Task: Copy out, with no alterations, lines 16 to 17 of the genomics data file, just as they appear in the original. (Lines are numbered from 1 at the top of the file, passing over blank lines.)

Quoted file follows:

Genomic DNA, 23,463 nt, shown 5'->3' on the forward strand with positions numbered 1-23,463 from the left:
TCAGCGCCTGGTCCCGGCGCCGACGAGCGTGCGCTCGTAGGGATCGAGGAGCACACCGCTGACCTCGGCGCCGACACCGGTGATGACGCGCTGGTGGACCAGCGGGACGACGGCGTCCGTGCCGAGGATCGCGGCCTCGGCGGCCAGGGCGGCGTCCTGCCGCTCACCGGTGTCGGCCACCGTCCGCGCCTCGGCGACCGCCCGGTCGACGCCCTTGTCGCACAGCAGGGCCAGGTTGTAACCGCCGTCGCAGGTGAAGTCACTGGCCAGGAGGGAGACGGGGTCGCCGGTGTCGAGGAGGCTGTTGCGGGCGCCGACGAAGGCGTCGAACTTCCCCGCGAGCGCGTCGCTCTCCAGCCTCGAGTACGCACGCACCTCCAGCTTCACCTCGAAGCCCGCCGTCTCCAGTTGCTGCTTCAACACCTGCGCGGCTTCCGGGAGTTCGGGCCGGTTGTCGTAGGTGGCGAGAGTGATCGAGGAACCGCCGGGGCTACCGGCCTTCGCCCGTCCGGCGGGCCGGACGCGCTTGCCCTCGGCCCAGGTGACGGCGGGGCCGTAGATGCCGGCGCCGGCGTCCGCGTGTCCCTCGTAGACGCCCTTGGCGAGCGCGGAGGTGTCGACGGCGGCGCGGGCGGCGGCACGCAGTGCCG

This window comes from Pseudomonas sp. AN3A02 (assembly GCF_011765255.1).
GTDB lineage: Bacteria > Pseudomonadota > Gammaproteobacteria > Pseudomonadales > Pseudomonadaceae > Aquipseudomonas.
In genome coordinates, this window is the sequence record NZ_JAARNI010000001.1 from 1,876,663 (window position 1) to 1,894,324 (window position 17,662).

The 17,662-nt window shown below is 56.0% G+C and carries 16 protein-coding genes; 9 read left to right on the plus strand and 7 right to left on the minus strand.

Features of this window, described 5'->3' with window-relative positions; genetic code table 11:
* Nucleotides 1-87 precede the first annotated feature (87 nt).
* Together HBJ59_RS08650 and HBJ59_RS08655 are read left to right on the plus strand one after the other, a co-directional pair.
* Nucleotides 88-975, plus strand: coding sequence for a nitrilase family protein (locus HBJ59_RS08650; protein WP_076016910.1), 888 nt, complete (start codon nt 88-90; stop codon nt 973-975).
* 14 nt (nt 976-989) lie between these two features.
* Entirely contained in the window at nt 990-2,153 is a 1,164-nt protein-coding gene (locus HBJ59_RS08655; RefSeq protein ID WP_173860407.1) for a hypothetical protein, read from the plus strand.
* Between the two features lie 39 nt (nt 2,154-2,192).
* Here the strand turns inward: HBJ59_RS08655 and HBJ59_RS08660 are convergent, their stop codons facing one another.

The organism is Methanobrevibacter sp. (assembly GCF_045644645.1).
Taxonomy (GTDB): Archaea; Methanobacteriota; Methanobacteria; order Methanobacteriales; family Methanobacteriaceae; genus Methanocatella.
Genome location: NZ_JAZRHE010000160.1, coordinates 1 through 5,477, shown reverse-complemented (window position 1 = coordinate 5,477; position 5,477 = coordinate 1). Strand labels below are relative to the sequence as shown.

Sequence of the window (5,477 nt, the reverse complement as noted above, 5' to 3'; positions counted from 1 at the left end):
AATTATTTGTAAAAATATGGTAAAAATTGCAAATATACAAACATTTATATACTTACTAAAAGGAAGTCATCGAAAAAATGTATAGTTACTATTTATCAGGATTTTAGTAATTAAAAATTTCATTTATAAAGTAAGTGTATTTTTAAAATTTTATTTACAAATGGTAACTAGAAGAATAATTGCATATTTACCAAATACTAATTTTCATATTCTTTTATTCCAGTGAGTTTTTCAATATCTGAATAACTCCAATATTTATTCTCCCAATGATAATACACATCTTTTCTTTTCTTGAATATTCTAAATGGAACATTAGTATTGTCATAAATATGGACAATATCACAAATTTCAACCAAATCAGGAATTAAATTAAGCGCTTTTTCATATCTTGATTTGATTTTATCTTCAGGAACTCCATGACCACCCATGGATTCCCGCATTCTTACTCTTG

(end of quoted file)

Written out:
Taxonomy (GTDB): Archaea; Methanobacteriota; Methanobacteria; order Methanobacteriales; family Methanobacteriaceae; genus Methanocatella.
Genome location: NZ_JAZRHE010000160.1, coordinates 1 through 5,477, shown reverse-complemented (window position 1 = coordinate 5,477; position 5,477 = coordinate 1). Strand labels below are relative to the sequence as shown.